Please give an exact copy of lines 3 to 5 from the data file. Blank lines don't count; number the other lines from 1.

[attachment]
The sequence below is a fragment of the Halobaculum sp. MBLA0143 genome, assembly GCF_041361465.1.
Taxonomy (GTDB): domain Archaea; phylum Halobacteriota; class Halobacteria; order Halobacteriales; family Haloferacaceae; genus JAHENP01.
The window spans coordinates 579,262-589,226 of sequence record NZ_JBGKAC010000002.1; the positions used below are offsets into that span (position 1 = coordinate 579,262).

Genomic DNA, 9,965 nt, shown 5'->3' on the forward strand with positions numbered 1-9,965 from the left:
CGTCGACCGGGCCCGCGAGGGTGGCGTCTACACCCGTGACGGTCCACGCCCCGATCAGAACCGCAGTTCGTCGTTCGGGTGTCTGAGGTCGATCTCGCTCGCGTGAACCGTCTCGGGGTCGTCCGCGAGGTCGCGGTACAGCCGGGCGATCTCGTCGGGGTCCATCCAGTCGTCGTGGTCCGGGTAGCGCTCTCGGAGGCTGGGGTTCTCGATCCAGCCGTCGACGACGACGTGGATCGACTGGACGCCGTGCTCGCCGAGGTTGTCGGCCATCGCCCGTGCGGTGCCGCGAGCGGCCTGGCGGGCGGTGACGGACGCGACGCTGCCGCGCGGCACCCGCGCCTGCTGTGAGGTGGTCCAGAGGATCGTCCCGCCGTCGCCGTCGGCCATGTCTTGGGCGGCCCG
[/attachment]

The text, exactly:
The window spans coordinates 579,262-589,226 of sequence record NZ_JBGKAC010000002.1; the positions used below are offsets into that span (position 1 = coordinate 579,262).

Genomic DNA, 9,965 nt, shown 5'->3' on the forward strand with positions numbered 1-9,965 from the left:
CGTCGACCGGGCCCGCGAGGGTGGCGTCTACACCCGTGACGGTCCACGCCCCGATCAGAACCGCAGTTCGTCGTTCGGGTGTCTGAGGTCGATCTCGCTCGCGTGAACCGTCTCGGGGTCGTCCGCGAGGTCGCGGTACAGCCGGGCGATCTCGTCGGGGTCCATCCAGTCGTCGTGGTCCGGGTAGCGCTCTCGGAGGCTGGGGTTCTCGATCCAGCCGTCGACGACGACGTGGATCGACTGGACGCCGTGCTCGCCGAGGTTGTCGGCCATCGCCCGTGCGGTGCCGCGAGCGGCCTGGCGGGCGGTGACGGACGCGACGCTGCCGCGCGGCACCCGCGCCTGCTGTGAGGTGGTCCAGAGGATCGTCCCGCCGTCGCCGTCGGCCATGTCTTGGGCGGCCCG